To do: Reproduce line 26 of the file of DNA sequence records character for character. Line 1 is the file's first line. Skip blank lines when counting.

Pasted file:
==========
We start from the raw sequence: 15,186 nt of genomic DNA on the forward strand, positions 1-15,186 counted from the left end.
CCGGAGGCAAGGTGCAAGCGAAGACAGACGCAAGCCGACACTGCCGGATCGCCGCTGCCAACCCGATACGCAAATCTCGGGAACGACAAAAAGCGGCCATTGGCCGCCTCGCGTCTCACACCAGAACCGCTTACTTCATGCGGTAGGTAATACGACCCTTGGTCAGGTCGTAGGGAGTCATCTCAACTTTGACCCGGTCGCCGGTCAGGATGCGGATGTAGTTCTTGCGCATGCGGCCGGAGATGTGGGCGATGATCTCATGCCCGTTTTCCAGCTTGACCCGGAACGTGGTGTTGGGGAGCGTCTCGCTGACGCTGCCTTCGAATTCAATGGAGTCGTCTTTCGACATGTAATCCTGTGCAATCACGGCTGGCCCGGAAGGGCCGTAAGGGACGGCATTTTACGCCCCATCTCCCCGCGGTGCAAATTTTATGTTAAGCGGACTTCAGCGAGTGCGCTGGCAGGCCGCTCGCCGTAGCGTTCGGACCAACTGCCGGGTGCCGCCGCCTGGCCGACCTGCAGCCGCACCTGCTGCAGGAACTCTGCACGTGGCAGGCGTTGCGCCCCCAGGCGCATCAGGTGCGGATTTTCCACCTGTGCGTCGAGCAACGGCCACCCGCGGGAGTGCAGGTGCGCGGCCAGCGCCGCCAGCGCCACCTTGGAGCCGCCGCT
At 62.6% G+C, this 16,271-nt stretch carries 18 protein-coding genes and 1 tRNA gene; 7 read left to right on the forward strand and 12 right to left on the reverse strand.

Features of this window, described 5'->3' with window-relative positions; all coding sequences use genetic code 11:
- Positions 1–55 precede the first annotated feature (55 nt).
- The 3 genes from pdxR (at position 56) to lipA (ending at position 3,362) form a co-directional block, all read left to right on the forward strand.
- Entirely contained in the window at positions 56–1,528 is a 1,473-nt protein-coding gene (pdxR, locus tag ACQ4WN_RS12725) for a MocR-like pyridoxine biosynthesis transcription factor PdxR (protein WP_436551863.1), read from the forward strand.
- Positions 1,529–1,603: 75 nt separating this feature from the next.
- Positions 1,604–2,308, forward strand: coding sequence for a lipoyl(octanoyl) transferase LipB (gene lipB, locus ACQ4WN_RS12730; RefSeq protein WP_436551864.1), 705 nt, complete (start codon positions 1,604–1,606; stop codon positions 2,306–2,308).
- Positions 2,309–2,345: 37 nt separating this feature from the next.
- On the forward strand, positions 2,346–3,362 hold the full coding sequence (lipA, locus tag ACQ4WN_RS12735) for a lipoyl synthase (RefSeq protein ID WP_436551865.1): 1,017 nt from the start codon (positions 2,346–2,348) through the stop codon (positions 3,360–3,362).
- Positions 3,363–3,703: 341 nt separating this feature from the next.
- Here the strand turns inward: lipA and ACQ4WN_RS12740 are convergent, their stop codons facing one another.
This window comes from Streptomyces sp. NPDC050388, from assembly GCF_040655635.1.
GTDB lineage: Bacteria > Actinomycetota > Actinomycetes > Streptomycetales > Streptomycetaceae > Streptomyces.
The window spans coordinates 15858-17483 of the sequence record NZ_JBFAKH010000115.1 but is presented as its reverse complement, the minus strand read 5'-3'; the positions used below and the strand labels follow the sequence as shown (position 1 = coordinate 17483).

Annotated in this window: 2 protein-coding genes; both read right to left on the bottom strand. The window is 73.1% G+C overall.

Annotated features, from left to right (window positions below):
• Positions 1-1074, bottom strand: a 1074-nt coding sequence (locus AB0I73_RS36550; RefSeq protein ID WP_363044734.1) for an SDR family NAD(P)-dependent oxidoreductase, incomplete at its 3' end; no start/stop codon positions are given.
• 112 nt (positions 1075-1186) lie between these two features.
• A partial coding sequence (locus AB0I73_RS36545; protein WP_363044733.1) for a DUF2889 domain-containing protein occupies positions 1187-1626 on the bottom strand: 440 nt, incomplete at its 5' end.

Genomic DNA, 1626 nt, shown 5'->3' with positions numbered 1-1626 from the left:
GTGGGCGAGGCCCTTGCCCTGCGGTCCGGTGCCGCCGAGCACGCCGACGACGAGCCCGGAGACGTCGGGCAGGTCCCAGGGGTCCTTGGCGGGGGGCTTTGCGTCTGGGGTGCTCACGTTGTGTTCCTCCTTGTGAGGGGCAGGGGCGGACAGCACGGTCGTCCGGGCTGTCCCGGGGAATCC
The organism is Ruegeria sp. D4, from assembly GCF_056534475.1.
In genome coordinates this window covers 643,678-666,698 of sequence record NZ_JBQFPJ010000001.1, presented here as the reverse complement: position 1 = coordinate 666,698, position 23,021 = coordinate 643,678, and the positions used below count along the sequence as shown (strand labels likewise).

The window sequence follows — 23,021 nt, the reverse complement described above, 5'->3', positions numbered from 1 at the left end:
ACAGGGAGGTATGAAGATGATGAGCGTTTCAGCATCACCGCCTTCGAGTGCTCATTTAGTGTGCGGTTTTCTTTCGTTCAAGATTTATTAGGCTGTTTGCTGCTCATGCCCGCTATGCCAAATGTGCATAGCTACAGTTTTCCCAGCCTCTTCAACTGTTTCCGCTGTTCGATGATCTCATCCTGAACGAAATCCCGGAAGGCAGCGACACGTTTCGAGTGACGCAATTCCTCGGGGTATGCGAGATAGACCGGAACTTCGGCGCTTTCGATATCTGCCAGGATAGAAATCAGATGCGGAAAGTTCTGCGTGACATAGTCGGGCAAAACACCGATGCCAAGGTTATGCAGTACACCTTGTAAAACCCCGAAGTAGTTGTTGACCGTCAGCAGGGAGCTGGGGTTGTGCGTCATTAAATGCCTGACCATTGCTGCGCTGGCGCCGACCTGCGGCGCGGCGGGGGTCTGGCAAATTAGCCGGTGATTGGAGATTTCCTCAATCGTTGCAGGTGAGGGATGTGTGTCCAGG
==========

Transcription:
The window sequence follows — 23,021 nt, the reverse complement described above, 5'->3', positions numbered from 1 at the left end: